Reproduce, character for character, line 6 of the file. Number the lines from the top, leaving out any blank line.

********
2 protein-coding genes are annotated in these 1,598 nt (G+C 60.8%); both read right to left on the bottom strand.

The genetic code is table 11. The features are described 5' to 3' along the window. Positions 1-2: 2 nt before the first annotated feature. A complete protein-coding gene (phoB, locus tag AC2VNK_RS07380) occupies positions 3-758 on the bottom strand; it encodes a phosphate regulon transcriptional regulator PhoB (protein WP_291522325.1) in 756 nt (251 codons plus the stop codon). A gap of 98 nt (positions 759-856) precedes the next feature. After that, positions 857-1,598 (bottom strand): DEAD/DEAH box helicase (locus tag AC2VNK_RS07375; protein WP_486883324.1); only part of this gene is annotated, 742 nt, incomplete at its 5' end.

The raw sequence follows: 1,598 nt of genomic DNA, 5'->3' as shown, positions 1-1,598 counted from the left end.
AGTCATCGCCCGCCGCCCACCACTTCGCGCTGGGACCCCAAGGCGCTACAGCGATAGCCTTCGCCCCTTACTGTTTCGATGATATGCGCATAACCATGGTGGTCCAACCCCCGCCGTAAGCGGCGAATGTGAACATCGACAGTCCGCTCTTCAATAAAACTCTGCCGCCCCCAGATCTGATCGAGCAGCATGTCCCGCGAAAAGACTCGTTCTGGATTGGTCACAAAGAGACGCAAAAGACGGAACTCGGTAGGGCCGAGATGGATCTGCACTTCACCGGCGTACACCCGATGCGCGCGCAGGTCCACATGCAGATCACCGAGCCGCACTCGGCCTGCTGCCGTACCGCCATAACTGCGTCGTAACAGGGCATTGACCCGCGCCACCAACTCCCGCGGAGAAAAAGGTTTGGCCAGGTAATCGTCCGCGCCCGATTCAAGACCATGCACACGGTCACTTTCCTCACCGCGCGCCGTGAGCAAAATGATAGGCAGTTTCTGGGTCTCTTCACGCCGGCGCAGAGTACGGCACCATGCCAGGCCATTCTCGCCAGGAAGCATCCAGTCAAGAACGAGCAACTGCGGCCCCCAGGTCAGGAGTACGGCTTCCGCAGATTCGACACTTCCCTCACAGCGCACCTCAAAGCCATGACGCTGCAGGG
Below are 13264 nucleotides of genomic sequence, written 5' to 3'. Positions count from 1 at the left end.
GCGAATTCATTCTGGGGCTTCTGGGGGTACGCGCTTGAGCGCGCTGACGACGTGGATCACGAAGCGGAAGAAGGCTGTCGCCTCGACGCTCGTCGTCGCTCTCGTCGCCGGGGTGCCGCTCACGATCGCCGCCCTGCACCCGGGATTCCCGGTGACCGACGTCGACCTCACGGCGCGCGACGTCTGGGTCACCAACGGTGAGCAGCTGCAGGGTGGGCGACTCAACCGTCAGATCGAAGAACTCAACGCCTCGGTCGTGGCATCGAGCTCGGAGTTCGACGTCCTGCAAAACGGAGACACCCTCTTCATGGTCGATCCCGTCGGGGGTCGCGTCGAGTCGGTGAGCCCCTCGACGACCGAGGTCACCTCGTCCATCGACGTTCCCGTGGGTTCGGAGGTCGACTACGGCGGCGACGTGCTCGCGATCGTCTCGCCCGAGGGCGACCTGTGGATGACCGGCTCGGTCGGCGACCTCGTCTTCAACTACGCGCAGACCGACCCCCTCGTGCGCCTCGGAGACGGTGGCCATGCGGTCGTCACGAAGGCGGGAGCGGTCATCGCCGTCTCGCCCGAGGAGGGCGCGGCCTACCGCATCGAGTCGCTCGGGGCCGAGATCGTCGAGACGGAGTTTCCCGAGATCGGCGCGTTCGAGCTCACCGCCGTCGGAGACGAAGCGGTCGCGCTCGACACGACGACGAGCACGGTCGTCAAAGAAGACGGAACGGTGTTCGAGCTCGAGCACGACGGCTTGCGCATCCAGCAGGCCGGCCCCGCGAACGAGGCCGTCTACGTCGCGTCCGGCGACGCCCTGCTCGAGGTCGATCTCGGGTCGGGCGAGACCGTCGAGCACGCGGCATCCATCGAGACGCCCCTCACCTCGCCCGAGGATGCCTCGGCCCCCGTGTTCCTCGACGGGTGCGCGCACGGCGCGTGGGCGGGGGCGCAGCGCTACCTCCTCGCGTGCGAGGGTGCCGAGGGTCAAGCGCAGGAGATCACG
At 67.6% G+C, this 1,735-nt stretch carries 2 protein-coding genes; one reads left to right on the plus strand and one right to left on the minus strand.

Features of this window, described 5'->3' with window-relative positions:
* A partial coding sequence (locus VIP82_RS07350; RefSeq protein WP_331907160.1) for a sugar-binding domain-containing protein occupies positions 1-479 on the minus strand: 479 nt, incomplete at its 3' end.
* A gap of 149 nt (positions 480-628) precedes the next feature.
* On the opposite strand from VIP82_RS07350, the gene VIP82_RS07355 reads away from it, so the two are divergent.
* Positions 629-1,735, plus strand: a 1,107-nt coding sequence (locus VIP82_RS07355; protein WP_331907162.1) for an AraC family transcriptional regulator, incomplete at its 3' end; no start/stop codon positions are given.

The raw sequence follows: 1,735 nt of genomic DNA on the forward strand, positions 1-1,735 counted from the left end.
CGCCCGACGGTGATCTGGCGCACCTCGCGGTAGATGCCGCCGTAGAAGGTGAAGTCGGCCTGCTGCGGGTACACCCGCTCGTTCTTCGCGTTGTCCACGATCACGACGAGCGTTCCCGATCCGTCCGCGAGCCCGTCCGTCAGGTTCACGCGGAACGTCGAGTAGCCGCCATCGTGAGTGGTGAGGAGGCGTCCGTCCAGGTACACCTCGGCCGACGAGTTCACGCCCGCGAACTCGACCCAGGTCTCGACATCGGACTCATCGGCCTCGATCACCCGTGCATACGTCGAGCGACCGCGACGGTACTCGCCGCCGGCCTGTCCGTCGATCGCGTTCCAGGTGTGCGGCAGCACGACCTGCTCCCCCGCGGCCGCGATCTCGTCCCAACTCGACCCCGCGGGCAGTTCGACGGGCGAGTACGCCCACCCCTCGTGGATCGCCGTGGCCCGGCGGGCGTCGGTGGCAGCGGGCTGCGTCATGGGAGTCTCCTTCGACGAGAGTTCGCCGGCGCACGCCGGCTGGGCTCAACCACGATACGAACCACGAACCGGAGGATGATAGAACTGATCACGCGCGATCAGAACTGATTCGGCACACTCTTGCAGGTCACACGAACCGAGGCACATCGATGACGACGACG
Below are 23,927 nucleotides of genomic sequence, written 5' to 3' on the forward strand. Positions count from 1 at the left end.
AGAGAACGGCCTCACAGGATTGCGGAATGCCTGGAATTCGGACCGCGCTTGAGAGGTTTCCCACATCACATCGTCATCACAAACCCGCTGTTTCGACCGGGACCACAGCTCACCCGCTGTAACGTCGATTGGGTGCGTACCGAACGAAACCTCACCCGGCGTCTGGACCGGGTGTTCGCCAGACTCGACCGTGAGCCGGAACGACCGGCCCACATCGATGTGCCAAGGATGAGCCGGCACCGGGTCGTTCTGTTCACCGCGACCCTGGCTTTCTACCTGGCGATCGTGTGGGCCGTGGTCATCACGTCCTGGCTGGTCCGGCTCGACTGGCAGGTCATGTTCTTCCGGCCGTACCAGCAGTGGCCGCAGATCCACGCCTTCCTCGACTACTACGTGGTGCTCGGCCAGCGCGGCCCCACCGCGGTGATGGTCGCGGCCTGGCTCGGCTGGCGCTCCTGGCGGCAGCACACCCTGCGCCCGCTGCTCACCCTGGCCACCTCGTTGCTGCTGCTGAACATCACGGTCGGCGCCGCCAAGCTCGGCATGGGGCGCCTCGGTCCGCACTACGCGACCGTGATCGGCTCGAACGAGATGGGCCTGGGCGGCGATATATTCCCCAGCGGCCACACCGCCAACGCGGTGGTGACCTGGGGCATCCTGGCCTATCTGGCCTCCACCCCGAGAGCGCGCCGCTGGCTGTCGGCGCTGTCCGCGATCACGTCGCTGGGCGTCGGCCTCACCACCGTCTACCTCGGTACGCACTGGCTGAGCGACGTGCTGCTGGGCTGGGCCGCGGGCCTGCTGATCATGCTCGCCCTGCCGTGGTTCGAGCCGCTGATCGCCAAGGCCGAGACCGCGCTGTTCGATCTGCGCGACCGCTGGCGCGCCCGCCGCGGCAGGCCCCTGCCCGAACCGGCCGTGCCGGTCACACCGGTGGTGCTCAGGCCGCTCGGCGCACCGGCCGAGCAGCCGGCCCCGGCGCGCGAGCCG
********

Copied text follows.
GCGAATTCATTCTGGGGCTTCTGGGGGTACGCGCTTGAGCGCGCTGACGACGTGGATCACGAAGCGGAAGAAGGCTGTCGCCTCGACGCTCGTCGTCGCTCTCGTCGCCGGGGTGCCGCTCACGATCGCCGCCCTGCACCCGGGATTCCCGGTGACCGACGTCGACCTCACGGCGCGCGACGTCTGGGTCACCAACGGTGAGCAGCTGCAGGGTGGGCGACTCAACCGTCAGATCGAAGAACTCAACGCCTCGGTCGTGGCATCGAGCTCGGAGTTCGACGTCCTGCAAAACGGAGACACCCTCTTCATGGTCGATCCCGTCGGGGGTCGCGTCGAGTCGGTGAGCCCCTCGACGACCGAGGTCACCTCGTCCATCGACGTTCCCGTGGGTTCGGAGGTCGACTACGGCGGCGACGTGCTCGCGATCGTCTCGCCCGAGGGCGACCTGTGGATGACCGGCTCGGTCGGCGACCTCGTCTTCAACTACGCGCAGACCGACCCCCTCGTGCGCCTCGGAGACGGTGGCCATGCGGTCGTCACGAAGGCGGGAGCGGTCATCGCCGTCTCGCCCGAGGAGGGCGCGGCCTACCGCATCGAGTCGCTCGGGGCCGAGATCGTCGAGACGGAGTTTCCCGAGATCGGCGCGTTCGAGCTCACCGCCGTCGGAGACGAAGCGGTCGCGCTCGACACGACGACGAGCACGGTCGTCAAAGAAGACGGAACGGTGTTCGAGCTCGAGCACGACGGCTTGCGCATCCAGCAGGCCGGCCCCGCGAACGAGGCCGTCTACGTCGCGTCCGGCGACGCCCTGCTCGAGGTCGATCTCGGGTCGGGCGAGACCGTCGAGCACGCGGCATCCATCGAGACGCCCCTCACCTCGCCCGAGGATGCCTCGGCCCCCGTGTTCCTCGACGGGTGCGCGCACGGCGCGTGGGCGGGGGCGCAGCGCTACCTCCTCGCGTGCGAGGGTGCCGAGGGTCAAGCGCAGGAGATCACG